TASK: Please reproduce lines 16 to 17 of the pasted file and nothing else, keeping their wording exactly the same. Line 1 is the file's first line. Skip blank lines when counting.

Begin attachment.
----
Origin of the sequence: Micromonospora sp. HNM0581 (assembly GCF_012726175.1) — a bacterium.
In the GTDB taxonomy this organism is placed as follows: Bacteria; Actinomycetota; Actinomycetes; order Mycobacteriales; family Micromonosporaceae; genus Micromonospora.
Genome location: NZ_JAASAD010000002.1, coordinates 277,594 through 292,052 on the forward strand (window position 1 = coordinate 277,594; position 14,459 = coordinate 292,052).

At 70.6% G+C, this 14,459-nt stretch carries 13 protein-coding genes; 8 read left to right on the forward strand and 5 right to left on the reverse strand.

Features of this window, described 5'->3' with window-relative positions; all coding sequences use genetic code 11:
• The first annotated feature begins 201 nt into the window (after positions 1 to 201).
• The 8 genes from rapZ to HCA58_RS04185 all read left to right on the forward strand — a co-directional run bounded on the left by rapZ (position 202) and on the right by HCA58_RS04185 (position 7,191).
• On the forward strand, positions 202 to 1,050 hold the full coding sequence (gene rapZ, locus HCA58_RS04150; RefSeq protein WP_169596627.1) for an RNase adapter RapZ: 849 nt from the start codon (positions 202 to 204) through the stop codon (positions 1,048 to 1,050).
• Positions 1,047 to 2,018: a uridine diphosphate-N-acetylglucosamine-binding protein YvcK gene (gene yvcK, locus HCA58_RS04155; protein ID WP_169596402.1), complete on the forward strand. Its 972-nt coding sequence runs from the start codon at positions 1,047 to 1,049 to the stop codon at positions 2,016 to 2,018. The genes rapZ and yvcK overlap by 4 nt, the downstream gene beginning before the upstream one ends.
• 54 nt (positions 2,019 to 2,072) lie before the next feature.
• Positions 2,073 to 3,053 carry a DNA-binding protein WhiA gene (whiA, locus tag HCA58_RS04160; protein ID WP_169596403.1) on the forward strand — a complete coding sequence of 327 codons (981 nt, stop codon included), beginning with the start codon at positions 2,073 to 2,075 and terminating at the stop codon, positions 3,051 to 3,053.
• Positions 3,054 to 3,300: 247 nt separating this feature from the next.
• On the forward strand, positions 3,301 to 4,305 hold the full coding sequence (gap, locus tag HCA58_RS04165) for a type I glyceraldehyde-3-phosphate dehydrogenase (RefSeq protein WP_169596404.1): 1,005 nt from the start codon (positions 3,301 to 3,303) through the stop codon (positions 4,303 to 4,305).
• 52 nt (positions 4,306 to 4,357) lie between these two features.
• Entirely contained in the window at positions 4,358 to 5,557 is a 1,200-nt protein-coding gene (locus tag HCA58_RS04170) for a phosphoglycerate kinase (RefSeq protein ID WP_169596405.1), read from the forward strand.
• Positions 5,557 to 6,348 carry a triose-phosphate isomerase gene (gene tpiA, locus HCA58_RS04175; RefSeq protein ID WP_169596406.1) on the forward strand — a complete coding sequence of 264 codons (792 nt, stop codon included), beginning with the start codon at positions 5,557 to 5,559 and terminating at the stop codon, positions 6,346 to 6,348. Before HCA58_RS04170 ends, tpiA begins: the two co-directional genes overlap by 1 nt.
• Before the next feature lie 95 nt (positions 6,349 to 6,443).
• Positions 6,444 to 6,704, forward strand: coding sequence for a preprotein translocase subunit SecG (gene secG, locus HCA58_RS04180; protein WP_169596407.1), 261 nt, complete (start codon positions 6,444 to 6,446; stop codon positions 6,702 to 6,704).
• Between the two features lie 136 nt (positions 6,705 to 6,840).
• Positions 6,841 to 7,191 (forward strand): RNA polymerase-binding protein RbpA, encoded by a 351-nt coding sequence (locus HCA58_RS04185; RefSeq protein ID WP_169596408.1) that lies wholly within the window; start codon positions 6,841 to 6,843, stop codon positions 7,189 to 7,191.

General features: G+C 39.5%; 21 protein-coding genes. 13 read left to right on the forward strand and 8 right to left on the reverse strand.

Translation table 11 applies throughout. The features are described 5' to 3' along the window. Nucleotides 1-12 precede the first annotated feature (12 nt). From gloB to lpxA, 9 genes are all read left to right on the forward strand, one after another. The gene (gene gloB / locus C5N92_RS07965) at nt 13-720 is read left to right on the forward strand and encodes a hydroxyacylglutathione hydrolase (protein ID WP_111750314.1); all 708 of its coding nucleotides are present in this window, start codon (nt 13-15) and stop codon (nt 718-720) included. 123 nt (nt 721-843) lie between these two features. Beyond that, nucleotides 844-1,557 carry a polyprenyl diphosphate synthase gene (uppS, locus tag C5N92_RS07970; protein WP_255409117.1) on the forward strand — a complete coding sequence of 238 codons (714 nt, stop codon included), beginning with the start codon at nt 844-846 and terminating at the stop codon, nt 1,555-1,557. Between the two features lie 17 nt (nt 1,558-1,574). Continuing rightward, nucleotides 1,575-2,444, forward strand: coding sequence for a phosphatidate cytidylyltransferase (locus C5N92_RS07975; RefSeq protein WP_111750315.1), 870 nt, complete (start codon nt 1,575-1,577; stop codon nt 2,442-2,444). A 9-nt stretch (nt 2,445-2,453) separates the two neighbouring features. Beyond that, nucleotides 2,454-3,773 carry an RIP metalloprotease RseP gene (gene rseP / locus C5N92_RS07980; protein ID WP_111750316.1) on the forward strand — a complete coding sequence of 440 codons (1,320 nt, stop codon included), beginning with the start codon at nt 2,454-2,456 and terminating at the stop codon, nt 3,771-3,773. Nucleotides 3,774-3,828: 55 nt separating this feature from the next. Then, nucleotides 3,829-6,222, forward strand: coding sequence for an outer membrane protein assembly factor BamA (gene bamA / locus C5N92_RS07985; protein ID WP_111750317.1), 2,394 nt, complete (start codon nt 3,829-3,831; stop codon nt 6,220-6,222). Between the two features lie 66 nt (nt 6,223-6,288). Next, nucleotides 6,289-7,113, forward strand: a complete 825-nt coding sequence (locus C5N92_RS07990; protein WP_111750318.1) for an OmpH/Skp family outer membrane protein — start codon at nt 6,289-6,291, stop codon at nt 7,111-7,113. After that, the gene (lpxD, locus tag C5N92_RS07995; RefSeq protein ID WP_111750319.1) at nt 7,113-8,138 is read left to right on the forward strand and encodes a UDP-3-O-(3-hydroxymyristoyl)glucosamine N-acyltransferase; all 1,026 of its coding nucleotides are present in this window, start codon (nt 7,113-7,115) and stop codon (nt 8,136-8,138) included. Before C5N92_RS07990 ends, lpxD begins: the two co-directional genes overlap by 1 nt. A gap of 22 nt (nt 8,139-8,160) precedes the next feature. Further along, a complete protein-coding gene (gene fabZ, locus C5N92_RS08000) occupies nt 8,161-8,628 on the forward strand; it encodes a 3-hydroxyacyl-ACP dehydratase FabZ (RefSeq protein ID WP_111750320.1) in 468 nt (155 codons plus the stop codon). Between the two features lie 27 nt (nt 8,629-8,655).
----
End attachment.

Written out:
• Positions 5,557 to 6,348 carry a triose-phosphate isomerase gene (gene tpiA, locus HCA58_RS04175; RefSeq protein ID WP_169596406.1) on the forward strand — a complete coding sequence of 264 codons (792 nt, stop codon included), beginning with the start codon at positions 5,557 to 5,559 and terminating at the stop codon, positions 6,346 to 6,348. Before HCA58_RS04170 ends, tpiA begins: the two co-directional genes overlap by 1 nt.
• Before the next feature lie 95 nt (positions 6,349 to 6,443).